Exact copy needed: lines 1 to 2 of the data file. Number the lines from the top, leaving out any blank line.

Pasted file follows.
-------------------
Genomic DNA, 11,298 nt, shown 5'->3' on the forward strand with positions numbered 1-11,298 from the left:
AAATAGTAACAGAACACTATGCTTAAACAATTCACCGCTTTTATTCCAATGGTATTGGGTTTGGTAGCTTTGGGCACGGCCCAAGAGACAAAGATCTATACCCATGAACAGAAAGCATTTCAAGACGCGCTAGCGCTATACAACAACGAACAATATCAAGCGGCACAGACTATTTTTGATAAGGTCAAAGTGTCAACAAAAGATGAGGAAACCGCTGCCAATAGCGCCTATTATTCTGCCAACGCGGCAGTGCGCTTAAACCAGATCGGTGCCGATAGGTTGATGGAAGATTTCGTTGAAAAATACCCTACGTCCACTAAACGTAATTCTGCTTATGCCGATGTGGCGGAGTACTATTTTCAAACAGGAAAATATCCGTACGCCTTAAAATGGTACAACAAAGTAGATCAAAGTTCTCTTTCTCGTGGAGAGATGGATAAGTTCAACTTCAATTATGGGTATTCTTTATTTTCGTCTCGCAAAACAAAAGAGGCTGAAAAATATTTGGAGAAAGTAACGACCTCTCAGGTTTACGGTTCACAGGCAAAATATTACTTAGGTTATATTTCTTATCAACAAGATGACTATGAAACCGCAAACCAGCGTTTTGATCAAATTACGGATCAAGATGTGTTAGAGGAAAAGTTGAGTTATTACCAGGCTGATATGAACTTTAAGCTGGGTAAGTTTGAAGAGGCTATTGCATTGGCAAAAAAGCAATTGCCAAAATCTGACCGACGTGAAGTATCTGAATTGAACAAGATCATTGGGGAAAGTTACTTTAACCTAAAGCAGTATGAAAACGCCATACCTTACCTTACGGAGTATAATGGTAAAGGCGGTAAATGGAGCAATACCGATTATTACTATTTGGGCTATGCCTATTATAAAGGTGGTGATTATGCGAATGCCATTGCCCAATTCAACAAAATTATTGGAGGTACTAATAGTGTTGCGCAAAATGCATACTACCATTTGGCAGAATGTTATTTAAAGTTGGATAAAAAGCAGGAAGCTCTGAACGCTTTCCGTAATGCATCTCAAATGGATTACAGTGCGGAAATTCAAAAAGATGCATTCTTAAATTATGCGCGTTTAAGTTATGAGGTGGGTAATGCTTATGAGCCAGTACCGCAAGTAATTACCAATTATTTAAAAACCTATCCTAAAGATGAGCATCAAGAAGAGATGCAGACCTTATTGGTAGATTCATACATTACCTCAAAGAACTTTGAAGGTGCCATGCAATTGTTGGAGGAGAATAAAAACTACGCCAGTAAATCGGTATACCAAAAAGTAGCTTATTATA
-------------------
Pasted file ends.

Genomic DNA, 11,298 nt, shown 5'->3' on the forward strand with positions numbered 1-11,298 from the left:
AAATAGTAACAGAACACTATGCTTAAACAATTCACCGCTTTTATTCCAATGGTATTGGGTTTGGTAGCTTTGGGCACGGCCCAAGAGACAAAGATCTATACCCATGAACAGAAAGCATTTCAAGACGCGCTAGCGCTATACAACAACGAACAATATCAAGCGGCACAGACTATTTTTGATAAGGTCAAAGTGTCAACAAAAGATGAGGAAACCGCTGCCAATAGCGCCTATTATTCTGCCAACGCGGCAGTGCGCTTAAACCAGATCGGTGCCGATAGGTTGATGGAAGATTTCGTTGAAAAATACCCTACGTCCACTAAACGTAATTCTGCTTATGCCGATGTGGCGGAGTACTATTTTCAAACAGGAAAATATCCGTACGCCTTAAAATGGTACAACAAAGTAGATCAAAGTTCTCTTTCTCGTGGAGAGATGGATAAGTTCAACTTCAATTATGGGTATTCTTTATTTTCGTCTCGCAAAACAAAAGAGGCTGAAAAATATTTGGAGAAAGTAACGACCTCTCAGGTTTACGGTTCACAGGCAAAATATTACTTAGGTTATATTTCTTATCAACAAGATGACTATGAAACCGCAAACCAGCGTTTTGATCAAATTACGGATCAAGATGTGTTAGAGGAAAAGTTGAGTTATTACCAGGCTGATATGAACTTTAAGCTGGGTAAGTTTGAAGAGGCTATTGCATTGGCAAAAAAGCAATTGCCAAAATCTGACCGACGTGAAGTATCTGAATTGAACAAGATCATTGGGGAAAGTTACTTTAACCTAAAGCAGTATGAAAACGCCATACCTTACCTTACGGAGTATAATGGTAAAGGCGGTAAATGGAGCAATACCGATTATTACTATTTGGGCTATGCCTATTATAAAGGTGGTGATTATGCGAATGCCATTGCCCAATTCAACAAAATTATTGGAGGTACTAATAGTGTTGCGCAAAATGCATACTACCATTTGGCAGAATGTTATTTAAAGTTGGATAAAAAGCAGGAAGCTCTGAACGCTTTCCGTAATGCATCTCAAATGGATTACAGTGCGGAAATTCAAAAAGATGCATTCTTAAATTATGCGCGTTTAAGTTATGAGGTGGGTAATGCTTATGAGCCAGTACCGCAAGTAATTACCAATTATTTAAAAACCTATCCTAAAGATGAGCATCAAGAAGAGATGCAGACCTTATTGGTAGATTCATACATTACCTCAAAGAACTTTGAAGGTGCCATGCAATTGTTGGAGGAGAATAAAAACTACGCCAGTAAATCGGTATACCAAAAAGTAGCTTATTATA